Forty-seven men have been vice president. John Adams was the first, and he ascended to the presidency after George Washington's second term. But only 13 other vice presidents did that.
With Presidents Day just around the corner, we want to salute the rest of them — the overlooked vice presidents who never rose higher than that office, and then quietly shrank from the national stage.
Vice presidents may have their own march ("Hail Columbia," in case you're wondering), but that doesn't mean they haven't had it tough. They've been known to endure both obscurity and ridicule.
The prominent Sen. Hubert Humphrey served as President Lyndon B. Johnson's vice president from 1965 to 1969 only to become the target of a musical satire by singer-songwriter Tom Lehrer. Lehrer sings, "Whatever became of Hubert?" and he's right in wondering that. The vice presidency swallowed Humphrey up, just like it did Daniel D. Tompkins, William Rufus King, William A. Wheeler, Thomas A. Hendricks, Levi P. Morton and many more.
In other words, it's possible to be a heartbeat away from the presidency and yet as functional as an appendix.
Memorable And Forgettable New Yorkers
Still, there are ways to escape being forgotten as vice president.
Aaron Burr served as vice president under Thomas Jefferson from 1801 to 1805. In 1804, Burr killed political rival Alexander Hamilton in a duel over his reputation.
Aaron Burr served as vice president under Thomas Jefferson from 1801 to 1805. In 1804, Burr killed political rival Alexander Hamilton in a duel over his reputation. AP
Thomas Jefferson's first vice president, New Yorker Aaron Burr, managed to keep his name in the history books by taking the shoot-someone-prominent approach. He killed Alexander Hamilton in an 1804 duel.
Jefferson's second vice president was New York Gov. George Clinton. (Incidentally, New York has given the country more vice presidents than any other state.) Clinton was memorialized with a bridge over the Hudson River — at least kind of. It's called the George Clinton Kingston-Rhinecliff Bridge, but according to the Rev. Kenneth Walsh of the Old Dutch Church in Kingston, N.Y., "Most people call it the Rhinecliff Bridge."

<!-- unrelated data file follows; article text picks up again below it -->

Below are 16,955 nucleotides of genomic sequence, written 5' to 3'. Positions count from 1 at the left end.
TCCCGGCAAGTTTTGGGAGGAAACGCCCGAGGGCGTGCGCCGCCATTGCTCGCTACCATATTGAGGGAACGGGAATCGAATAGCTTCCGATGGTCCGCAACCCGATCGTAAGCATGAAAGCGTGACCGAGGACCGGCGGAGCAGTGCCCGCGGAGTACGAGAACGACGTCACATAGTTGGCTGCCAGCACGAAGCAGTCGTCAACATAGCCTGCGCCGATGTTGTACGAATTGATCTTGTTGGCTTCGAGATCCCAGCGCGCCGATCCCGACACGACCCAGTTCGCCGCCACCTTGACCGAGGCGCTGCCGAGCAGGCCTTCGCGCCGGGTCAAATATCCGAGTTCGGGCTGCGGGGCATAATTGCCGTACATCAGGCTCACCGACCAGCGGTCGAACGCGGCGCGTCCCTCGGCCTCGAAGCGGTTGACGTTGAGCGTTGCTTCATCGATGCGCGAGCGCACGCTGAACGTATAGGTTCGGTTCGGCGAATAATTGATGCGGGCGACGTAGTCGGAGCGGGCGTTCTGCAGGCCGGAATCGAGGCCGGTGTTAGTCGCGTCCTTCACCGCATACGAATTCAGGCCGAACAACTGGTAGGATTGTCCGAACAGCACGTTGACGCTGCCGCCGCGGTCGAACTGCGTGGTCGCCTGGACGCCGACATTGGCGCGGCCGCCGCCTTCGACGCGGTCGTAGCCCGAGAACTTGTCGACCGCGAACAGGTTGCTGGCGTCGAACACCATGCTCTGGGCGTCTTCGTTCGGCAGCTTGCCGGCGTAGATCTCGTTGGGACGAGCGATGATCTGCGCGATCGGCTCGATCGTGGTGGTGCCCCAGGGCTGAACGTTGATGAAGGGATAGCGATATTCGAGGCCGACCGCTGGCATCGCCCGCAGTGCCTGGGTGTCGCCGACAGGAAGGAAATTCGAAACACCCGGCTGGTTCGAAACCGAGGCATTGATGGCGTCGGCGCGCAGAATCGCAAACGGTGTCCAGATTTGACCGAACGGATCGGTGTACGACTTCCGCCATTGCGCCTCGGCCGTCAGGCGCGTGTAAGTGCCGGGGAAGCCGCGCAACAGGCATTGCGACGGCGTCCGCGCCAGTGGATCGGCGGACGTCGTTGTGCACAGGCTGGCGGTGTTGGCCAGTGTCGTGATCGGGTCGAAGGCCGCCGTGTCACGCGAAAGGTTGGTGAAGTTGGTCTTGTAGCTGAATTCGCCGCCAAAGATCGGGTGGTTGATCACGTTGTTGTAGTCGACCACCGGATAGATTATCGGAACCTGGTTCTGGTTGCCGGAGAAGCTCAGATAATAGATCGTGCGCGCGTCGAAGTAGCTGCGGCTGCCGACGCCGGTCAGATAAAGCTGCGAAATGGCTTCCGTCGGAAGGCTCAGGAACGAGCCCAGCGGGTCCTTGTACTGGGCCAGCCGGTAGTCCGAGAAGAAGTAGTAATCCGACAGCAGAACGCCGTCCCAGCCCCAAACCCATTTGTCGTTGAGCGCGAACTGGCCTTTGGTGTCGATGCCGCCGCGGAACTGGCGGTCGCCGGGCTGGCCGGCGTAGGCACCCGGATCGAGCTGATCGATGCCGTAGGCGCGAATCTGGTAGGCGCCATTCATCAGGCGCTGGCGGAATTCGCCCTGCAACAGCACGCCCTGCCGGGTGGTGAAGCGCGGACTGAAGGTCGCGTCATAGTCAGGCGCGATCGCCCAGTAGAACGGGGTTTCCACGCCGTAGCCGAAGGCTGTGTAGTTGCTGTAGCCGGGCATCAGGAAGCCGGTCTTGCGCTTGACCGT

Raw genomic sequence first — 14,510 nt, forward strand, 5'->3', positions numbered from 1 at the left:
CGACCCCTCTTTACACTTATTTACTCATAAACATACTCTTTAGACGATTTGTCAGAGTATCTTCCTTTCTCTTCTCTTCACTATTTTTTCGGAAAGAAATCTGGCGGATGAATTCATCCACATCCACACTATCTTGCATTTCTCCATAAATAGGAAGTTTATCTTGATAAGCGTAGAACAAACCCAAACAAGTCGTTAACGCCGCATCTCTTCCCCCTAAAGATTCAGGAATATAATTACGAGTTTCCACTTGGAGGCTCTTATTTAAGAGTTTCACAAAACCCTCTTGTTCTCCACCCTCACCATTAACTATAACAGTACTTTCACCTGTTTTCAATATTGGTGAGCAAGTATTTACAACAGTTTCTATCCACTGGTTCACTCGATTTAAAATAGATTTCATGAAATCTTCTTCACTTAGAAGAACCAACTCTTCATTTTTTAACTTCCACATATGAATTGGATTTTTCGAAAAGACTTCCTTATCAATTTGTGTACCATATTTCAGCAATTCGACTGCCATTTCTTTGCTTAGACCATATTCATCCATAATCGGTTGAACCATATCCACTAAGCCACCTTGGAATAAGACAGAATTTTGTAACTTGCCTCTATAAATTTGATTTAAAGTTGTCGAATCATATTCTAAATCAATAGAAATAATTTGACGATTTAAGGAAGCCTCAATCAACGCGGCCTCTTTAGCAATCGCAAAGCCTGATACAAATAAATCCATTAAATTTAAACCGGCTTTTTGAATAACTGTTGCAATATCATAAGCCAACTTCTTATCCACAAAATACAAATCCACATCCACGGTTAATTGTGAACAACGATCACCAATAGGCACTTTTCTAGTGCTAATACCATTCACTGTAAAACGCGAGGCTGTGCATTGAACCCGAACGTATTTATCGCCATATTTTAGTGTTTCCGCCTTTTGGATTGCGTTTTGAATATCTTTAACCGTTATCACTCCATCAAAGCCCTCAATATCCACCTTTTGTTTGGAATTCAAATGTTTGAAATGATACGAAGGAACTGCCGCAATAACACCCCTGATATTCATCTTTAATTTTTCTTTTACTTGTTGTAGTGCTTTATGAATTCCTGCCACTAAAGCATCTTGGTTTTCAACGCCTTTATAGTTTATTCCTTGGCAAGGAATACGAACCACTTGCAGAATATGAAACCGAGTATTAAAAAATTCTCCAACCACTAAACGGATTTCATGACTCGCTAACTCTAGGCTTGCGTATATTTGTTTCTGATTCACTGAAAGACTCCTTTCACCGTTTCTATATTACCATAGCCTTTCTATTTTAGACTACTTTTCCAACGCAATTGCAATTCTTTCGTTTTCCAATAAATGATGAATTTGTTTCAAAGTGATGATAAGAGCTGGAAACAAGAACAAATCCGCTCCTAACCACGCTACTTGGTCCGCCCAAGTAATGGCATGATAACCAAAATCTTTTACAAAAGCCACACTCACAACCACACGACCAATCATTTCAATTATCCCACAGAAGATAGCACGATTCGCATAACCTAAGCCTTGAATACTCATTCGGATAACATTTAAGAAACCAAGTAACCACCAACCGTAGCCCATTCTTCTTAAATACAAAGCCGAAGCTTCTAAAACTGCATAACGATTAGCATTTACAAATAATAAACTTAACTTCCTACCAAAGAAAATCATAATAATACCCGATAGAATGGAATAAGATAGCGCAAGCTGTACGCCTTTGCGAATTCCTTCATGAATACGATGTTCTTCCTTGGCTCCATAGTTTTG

Clinton is buried in the Old Dutch Church's cemetery. Well, first he was buried in Washington, then he was reinterred in Walsh's graveyard.
"When he was buried here in 1909, it was with great ceremony," Walsh says. "There are actually photographs of people standing next to his skeleton — rather gruesome."
Yet another thing Clinton can be remembered for.
Vice President and fellow New Yorker Daniel Tompkins is also buried in a New York churchyard. He served under President James Monroe from 1817 to 1825. It's said that Tompkins spent much of his vice presidency dead drunk. Despite that, Manhattan's Tompkins' Square bears his name.
Another New Yorker, James Schoolcraft Sherman, served under President William H. Taft from 1909 to 1912. Some say he was the first sitting vice president to fly in an airplane.
Frank Tomaino, a volunteer at the Oneida County Historical Society, says Sherman helped put his hometown of Utica, N.Y. — and Oneida County, N.Y. — in the national spotlight, and locals haven't forgotten him for it. According to Tomaino, the area has two streets named after James Schoolcraft Sherman — Sherman Place and Sherman Avenue — and there's a statue of him on one of Utica's busiest highways.